Now, brethren, let us turn to Book Four, Chapter Fourteen, Page Ninety-Five of The Work, and construct ourselves a tasty little omelet. Three components need to be prepared in particular: the eggs, the cheese, and the butter. Ah, the wonderful world of dairy gels. We shall go in reverse order.
Although the title sounds like the beginning of a bad personals ad, this recipe couldn’t be more innocuous. I wanted to play with the notion of a classic shrimp cocktail, and somewhat by accident (and inspired by a brainstorming session with Jethro), I realized that I could dehydrate cocktail sauce and produce something that looked quite a bit like prosciutto. Prosciutto-wrapped shrimp is a great dish on its own, and on first glance, that’s what this dish might appear to be. However, in a single bite, you’ll quickly identify the unmistakable flavor of cocktail sauce.
- Spread cocktail sauce (bottled or homemade – I’ll admit to using bottled) in a thin, even layer on a piece of parchment. Make the layer just thick enough that there are no holes or gaps in coverage.
- Dehydrate in a food dehydrator at 135F for 2-3 hours or until it is dry to the touch. If you don’t have a dehydrator, you may be able to achieve similar results in a low oven with the door cracked slightly.
- Carefully peel the parchment away from the dehydrated cocktail sauce. It will peel away just like a fruit leather. Place the cocktail “leathers” on a silpat or another sheet of parchment – they will stick to counters and cutting boards.
- Cut the leather into strips, 3/4” wide by 7” long (for medium shrimp – adjust the size as needed).
- Cook shrimp using the method of your choice. Refrigerate until cool. Wrap the shrimp in cocktail leather. Serve, and watch for the look of surprise on the faces of your guests.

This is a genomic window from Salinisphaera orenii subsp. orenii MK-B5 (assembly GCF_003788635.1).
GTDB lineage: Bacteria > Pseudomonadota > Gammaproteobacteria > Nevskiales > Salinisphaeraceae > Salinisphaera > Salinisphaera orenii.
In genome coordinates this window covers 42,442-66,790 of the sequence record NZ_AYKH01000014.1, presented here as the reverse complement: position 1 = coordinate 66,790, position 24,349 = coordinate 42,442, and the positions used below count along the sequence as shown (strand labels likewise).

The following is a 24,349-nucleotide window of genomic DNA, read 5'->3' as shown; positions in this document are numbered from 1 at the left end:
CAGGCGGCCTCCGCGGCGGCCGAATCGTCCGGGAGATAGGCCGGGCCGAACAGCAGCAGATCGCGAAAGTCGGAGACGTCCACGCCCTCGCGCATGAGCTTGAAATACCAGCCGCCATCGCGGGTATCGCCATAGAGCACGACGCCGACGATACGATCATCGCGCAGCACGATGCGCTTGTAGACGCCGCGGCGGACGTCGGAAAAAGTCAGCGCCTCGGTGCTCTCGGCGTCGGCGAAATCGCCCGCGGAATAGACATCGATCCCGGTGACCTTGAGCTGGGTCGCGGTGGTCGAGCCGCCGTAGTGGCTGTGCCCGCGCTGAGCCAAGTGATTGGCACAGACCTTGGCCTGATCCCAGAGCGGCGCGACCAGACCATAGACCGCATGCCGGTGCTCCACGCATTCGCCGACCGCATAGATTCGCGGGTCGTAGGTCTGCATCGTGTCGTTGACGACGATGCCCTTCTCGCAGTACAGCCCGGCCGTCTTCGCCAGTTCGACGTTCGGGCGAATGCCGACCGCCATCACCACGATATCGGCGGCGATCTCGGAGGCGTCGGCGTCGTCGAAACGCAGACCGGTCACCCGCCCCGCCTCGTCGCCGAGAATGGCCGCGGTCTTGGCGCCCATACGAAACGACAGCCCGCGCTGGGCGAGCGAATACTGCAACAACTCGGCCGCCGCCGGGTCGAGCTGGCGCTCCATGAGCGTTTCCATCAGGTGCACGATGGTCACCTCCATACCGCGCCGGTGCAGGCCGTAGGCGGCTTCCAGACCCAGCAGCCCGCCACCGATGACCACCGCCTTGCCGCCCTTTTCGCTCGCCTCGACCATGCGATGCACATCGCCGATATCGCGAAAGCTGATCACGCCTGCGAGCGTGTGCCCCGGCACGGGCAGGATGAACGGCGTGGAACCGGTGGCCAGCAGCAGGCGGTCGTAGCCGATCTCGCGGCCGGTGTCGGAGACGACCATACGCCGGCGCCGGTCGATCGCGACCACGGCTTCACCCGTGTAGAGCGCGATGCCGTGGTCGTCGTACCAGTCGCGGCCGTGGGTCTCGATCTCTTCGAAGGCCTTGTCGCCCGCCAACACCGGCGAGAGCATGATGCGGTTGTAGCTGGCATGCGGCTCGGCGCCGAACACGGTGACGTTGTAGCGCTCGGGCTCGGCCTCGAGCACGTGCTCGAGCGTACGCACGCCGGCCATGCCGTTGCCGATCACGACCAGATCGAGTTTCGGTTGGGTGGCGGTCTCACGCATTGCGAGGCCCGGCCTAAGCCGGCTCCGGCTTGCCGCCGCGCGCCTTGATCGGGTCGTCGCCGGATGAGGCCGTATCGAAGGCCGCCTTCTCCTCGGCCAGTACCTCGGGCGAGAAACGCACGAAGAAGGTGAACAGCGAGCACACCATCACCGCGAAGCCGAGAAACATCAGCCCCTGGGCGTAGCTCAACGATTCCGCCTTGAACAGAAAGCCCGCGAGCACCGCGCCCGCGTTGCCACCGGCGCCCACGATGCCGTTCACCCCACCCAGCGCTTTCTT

Grant Achatz and Nick Kokonas of Chicago’s Alinea, named the best restaurant in the country, dropped by Seattle last week to promote their new book Life, on the Line. Scott, aka Seattle Food Geek, was scheduled to do the interview but could not make it. I was asked to fill in for him. Due to my complete lack of experience and professionalism, a freewheeling conversation ensued, and we discussed everything from their book, hunting, and music to their newest projects about to launch in Chicago: a restaurant called Next, and its companion bar, Aviary.
Nick Kokonas: So, Jethro’s not a food writer, he’s subbing for a food writer.
Grant Achatz: Thank god.
NK: So you know what that means? Actual intelligent questions that we haven’t had.
So, any questions you don’t want to answer, just say “fuck you”, and whatever.
NK: You’re going to get like, twelve “fuck you’s”.
GA: Ah, come on…
NK to GA: By the way, I finally read that interview. Joe Satriani? That’s where you went with that?
GA: The guy can play guitar, man.
NK: Yeah, in ’84.
Continuing my awesome ability to find super deals on the Internet, I stumbled across a posting on Craigslist for an unused Gaggenau combi oven for under a grand. That’s a chunk of change no matter how you slice it, but considering these things go for $3000, it was quite a find. There had to be something wrong with it. I went to take a look and heard the story: the guy bought the oven at an auction from an appliance store that went out of business, collecting a wide variety of gadgetry for he and his girlfriend’s dream kitchen. Then, she left him, and headed back to China. He was trying to get rid of all of it. No scratches and everything seemed to look good – so I went for it. A few days later with the help of my neighbor, and I had it installed and, thankfully, working up above my fridge.